Mozz’s state-of-the-art tap system is definitely worth checking out. Smooth ice that you can reach out and touch covers the draft lines to a handful of predominately local beers. This swanky downtown bar offers one of the best happy hour deals in the city — from 5-7 p.m., it’s $3 for an ice-cold Falls City, $4 for select wines, $3 wells, and half-price pizzas and appetizers (from spicy mussels to cheese dishes).

Wick’s Pizza

34.2° — Elector Imperial Red Ale

225 State St., New Albany, 812-945-9425

It may be known for its 10-pound “Big Wick” pizza, but this cavernous, hunger-inducing joint gets a hat tip for their finely chilled beer. Located in historic New Albany, Wick’s boasts several drafts on tap, from Blue Moon to local New Albanian brews. If you’re into sports, hi-def flat-screen TVs blanket the walls. And for the kids, there’s a mechanical, miniature Italian chef named “Tricky” encased in glass that will spit out your future for a buck.

Pauley’s Schnitzelburg Pub

36.8° — Falls City

1151 Goss Ave., 634-5401

This small neighborhood bar in the heart of working-class Germantown/Schnitzelburg is a relatively quiet, laidback watering hole. The drinks are cheap and cold, the service is friendly, and the vintage Flash Gordon pinball machine is awesome. There are also two pool tables, and most likely a local who’s just gotten off work and will talk your ear off.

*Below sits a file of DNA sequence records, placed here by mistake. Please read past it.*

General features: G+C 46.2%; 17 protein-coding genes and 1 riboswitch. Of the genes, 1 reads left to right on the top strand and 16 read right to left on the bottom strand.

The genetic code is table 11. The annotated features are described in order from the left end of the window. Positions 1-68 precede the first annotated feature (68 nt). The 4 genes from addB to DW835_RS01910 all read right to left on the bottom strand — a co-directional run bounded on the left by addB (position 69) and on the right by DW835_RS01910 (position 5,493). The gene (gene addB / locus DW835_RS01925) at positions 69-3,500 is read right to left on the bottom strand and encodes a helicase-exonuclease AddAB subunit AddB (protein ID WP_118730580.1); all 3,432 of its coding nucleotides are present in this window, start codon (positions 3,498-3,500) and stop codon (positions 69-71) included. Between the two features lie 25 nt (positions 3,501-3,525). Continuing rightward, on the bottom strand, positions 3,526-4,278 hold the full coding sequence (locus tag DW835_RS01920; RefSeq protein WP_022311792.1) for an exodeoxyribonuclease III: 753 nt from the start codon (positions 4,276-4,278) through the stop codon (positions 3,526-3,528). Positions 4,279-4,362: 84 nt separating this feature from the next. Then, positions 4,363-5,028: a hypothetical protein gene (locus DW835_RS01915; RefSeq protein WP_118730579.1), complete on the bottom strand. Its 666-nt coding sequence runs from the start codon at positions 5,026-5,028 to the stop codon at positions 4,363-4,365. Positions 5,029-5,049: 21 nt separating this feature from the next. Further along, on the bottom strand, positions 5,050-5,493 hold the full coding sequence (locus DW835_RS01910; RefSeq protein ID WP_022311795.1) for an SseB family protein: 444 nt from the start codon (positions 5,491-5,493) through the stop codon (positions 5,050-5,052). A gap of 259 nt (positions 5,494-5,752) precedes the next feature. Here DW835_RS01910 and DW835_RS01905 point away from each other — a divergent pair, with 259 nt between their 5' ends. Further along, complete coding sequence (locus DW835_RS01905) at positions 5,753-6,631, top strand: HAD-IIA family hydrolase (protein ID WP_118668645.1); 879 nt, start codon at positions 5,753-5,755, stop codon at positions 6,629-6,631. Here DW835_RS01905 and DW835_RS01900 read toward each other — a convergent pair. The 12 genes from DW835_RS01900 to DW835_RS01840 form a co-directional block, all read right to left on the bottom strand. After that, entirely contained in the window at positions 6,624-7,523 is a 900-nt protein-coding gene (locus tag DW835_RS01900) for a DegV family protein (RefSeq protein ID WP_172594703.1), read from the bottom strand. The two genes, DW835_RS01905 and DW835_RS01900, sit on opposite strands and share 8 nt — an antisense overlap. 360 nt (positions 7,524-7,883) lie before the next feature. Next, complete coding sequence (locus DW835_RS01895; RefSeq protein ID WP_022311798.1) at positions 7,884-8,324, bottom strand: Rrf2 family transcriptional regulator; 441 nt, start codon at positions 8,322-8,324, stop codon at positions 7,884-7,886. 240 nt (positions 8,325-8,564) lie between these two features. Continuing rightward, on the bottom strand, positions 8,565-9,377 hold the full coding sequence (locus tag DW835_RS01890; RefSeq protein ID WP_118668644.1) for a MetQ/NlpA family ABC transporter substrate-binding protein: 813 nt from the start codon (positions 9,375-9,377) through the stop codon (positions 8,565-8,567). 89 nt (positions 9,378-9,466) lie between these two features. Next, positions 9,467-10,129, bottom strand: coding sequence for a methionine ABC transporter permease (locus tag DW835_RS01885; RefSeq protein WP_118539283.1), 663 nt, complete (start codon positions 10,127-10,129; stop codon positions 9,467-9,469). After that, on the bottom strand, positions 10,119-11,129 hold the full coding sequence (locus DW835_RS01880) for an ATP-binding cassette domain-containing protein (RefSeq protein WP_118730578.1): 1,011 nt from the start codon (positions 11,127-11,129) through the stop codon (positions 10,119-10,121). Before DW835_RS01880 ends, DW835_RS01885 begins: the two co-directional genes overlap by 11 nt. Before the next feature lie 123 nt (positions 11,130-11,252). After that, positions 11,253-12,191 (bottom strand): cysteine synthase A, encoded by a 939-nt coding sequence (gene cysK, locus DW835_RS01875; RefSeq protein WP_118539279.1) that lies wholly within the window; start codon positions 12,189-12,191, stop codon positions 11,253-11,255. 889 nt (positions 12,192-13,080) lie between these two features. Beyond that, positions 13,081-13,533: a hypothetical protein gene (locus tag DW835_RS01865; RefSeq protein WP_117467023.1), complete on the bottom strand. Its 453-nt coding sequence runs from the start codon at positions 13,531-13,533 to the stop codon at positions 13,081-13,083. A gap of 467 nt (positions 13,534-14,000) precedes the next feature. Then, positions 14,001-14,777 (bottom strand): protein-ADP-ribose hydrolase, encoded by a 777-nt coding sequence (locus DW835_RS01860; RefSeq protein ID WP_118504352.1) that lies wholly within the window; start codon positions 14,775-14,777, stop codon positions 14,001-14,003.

Check’s Café

36.9° — Southern Tier 2x IPA

1101 E. Burnett Ave., 637-9515

This little Germantown corner tavern has one of the best-kept secret happy hours in town — on Tuesdays, all their drafts are $2. The temperature of the beer has never been an issue, probably because we’re so enamored by the friendly staff and the shit-a-brick low prices. Honestly, when you’re two Southern Tiers in, aliens could beam up your tablemates and you would still be smiling and deciding between the cheeseburger, the chili or the grilled cheese. Go with the chili. And order up another round.